Federated Identity Management for Libraries (FIM4L)
Charter for a Working Group/Task Force Version 1.0
[This is the first public version of the charter. If you have any comments to make, you can add them here, the same text for collecting public comments ]
Libraries for long have been providing access to online publisher resources based on IP-based access: if the person wanting access was in the library, he/she was granted access. The user experience with IP-based access when the subject is on-campus/on-premise is unsurpassed.
For off-campus/off-site access, IP-based access has many drawbacks.
Several developments have made it so that this access model is no longer found to be sufficient:
- a shift by users from accessing resources only from within the library, to more and more requiring access from ‘any location’.
- publishers want more control over access to control licensing and abuse (some people ‘downloading everything’, for instance to publish it on websites like Sci-Hub).
- libraries want more control to allow for smarter (cheaper) contracts that for instance allow access for only certain groups or faculties, so as to agree on a lower price (since not ‘everyone’ can access the resource).
- publishers want to be able to offer a more personalized experience to users.
- libraries and users find using VPN-technology a lot of work and complex.
Looking for a way to solve this, most parties have agreed using federated authentication, from a library standpoint next to the option of IP-based access while on campus, is the way forward: a user uses an identity that allows an institution to testify whether he/she has a certain relation with them. This is expressed in the form of attributes, which can be used to check whether someone should be allowed access. From a technological point, federated and Single Sign-On (SSO) enabling technologies like SAML2 (like used by Shibboleth and other products) and OIDC/OAuth2 is currently used that all allow for attribute based access control.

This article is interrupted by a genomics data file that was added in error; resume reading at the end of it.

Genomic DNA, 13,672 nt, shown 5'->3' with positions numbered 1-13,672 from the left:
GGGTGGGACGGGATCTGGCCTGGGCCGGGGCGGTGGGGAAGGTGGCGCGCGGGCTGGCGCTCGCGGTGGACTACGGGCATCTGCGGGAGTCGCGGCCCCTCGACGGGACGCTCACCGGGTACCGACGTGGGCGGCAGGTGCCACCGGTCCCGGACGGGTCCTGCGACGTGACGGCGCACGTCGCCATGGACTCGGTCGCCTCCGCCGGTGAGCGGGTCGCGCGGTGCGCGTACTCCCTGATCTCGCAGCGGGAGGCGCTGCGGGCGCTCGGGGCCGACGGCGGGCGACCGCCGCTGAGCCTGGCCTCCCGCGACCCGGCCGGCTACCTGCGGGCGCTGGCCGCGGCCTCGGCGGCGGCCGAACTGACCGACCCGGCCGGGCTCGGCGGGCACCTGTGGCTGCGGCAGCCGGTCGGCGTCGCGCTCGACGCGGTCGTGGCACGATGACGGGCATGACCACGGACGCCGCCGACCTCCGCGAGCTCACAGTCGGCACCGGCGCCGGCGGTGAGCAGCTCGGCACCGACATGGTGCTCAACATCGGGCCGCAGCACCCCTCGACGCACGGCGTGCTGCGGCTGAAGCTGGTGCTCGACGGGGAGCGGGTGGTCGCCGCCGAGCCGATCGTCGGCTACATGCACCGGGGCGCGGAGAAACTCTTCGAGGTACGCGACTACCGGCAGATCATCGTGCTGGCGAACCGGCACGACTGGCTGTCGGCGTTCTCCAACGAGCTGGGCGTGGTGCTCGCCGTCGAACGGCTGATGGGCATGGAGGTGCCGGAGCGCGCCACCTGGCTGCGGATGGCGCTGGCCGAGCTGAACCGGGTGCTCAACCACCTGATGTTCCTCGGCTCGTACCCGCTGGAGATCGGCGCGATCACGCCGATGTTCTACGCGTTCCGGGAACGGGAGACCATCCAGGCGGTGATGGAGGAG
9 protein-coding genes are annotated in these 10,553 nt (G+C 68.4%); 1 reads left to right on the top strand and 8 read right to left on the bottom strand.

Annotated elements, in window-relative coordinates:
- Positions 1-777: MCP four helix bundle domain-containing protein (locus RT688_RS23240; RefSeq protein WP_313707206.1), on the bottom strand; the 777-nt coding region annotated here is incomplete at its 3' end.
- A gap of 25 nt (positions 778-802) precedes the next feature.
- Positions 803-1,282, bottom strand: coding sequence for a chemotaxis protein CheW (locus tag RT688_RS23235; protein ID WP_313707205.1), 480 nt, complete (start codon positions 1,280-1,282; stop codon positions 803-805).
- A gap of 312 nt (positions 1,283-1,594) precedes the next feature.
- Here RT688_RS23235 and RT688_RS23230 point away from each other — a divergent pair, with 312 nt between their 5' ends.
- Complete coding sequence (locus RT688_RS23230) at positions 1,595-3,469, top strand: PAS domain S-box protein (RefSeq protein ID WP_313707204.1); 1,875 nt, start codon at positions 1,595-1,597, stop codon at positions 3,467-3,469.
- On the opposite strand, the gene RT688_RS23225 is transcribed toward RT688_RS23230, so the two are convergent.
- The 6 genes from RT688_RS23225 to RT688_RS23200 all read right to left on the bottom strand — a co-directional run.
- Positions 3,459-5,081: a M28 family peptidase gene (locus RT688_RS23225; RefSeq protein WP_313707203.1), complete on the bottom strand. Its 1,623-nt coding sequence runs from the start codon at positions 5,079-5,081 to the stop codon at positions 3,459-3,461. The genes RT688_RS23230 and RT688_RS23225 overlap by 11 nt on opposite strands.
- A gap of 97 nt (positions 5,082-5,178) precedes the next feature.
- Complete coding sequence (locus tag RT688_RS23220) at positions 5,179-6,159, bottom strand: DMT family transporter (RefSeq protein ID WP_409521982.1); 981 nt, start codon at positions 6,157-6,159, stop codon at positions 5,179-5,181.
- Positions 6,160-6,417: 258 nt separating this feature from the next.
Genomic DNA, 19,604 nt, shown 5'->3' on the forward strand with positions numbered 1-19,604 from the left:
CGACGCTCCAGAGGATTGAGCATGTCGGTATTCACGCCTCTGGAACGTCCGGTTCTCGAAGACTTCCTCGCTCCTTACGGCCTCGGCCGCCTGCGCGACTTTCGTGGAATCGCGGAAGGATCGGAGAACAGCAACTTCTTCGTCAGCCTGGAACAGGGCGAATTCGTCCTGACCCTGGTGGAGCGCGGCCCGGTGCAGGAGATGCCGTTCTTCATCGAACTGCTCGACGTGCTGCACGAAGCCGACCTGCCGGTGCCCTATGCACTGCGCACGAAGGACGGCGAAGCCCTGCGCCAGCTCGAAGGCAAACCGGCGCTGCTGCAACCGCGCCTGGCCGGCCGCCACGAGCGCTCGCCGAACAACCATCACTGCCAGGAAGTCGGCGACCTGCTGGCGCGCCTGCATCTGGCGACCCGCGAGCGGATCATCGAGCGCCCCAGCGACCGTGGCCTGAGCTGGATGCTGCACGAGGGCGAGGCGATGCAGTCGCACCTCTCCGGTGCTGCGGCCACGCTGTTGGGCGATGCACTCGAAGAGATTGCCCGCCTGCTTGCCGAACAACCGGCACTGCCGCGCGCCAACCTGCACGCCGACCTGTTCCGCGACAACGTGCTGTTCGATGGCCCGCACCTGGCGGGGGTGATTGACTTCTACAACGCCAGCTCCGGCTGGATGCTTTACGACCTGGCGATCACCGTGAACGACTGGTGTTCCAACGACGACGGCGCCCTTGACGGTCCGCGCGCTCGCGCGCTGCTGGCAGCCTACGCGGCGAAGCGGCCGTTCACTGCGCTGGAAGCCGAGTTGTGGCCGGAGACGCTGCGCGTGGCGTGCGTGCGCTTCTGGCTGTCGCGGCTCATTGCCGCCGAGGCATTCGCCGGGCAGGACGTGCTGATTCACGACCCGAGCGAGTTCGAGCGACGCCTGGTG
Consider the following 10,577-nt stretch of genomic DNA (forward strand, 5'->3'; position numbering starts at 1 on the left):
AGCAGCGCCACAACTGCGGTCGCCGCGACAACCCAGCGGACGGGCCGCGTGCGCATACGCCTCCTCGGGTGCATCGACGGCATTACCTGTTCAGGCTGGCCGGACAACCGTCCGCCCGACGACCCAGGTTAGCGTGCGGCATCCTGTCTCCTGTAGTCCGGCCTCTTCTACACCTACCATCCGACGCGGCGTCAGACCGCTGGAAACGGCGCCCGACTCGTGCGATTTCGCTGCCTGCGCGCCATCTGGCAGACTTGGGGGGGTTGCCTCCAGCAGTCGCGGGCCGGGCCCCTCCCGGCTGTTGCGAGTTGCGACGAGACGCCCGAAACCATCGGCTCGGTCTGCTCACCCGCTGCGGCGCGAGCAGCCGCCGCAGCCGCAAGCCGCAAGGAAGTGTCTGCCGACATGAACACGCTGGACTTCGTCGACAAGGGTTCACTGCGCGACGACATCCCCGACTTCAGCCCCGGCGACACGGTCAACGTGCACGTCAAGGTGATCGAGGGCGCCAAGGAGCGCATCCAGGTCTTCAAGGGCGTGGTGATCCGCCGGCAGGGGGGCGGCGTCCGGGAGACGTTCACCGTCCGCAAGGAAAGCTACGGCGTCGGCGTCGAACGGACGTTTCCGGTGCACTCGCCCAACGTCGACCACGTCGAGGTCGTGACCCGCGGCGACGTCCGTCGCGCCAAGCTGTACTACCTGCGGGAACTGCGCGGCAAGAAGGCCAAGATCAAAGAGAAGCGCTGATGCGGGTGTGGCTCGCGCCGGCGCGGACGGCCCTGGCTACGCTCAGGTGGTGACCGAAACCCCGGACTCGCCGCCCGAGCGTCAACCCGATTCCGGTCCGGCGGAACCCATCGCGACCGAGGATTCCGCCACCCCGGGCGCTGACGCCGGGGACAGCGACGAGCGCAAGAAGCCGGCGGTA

While seeing the benefits, libraries want to protect users’ privacy. To set up federated connections the right way, libraries and publishers should have a clear policy about how to deal with privacy related matters, and it would be very beneficial to have a best practice in place.
Problems perceived when working with attribute based access instead or in addition to IP-based access control:
- There are many different situations.
- Some countries or libraries are afraid that when using another technology, it means releasing more personal data.
- Some publishers don’t want to receive (many) attributes, while in some cases parties agree that their specific scenario requires some extra attributes to be released.
- Managing access based on attribute release has two major pitfalls:
- the provider of the attributes does not release the correct set or correct values
- the provider releases more attributes than strictly necessary, violating the privacy of the user
- For publishers and libraries, it is complex and expensive to manage access to a certain resource, when libraries (in different countries) require different attributes.
- The way federated authentication is implemented by the various publishers differs a lot. This results in more confusion to our end user.
This causes libraries headaches about what their policy should be, and causes many discussions and delays in the contractual phase.
To improve the situation, the FIM4L workgroup aims:
- to come to a consensus on library policy for federated authentication that protects users identities. This policy should help libraries and publishers and needs to be clear for account managers, license managers, etc. (those who make the deals), while also including enough technical information for IT staff.